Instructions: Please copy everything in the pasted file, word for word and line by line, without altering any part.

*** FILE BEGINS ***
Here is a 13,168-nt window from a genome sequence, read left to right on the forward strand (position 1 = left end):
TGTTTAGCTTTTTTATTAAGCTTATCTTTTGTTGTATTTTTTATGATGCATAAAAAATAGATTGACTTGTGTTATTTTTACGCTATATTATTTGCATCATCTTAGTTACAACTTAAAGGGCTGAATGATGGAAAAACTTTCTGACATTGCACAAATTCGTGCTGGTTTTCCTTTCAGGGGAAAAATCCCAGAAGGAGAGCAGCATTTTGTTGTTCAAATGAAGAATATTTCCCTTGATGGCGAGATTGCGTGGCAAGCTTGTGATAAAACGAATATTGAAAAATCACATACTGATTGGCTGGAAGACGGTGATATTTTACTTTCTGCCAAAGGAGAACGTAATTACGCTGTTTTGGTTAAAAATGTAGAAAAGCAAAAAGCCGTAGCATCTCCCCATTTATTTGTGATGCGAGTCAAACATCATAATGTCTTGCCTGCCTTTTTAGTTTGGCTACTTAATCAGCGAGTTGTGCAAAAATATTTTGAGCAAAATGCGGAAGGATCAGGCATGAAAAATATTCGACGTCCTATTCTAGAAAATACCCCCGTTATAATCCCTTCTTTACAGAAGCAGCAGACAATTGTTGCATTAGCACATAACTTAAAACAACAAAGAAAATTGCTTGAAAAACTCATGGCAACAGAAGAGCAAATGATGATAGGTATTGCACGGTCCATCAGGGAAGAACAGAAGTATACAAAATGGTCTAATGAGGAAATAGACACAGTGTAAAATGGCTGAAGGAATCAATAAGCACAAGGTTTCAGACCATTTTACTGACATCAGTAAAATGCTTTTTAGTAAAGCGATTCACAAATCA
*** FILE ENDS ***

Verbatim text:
Here is a 13,168-nt window from a genome sequence, read left to right on the forward strand (position 1 = left end):
TGTTTAGCTTTTTTATTAAGCTTATCTTTTGTTGTATTTTTTATGATGCATAAAAAATAGATTGACTTGTGTTATTTTTACGCTATATTATTTGCATCATCTTAGTTACAACTTAAAGGGCTGAATGATGGAAAAACTTTCTGACATTGCACAAATTCGTGCTGGTTTTCCTTTCAGGGGAAAAATCCCAGAAGGAGAGCAGCATTTTGTTGTTCAAATGAAGAATATTTCCCTTGATGGCGAGATTGCGTGGCAAGCTTGTGATAAAACGAATATTGAAAAATCACATACTGATTGGCTGGAAGACGGTGATATTTTACTTTCTGCCAAAGGAGAACGTAATTACGCTGTTTTGGTTAAAAATGTAGAAAAGCAAAAAGCCGTAGCATCTCCCCATTTATTTGTGATGCGAGTCAAACATCATAATGTCTTGCCTGCCTTTTTAGTTTGGCTACTTAATCAGCGAGTTGTGCAAAAATATTTTGAGCAAAATGCGGAAGGATCAGGCATGAAAAATATTCGACGTCCTATTCTAGAAAATACCCCCGTTATAATCCCTTCTTTACAGAAGCAGCAGACAATTGTTGCATTAGCACATAACTTAAAACAACAAAGAAAATTGCTTGAAAAACTCATGGCAACAGAAGAGCAAATGATGATAGGTATTGCACGGTCCATCAGGGAAGAACAGAAGTATACAAAATGGTCTAATGAGGAAATAGACACAGTGTAAAATGGCTGAAGGAATCAATAAGCACAAGGTTTCAGACCATTTTACTGACATCAGTAAAATGCTTTTTAGTAAAGCGATTCACAAATCA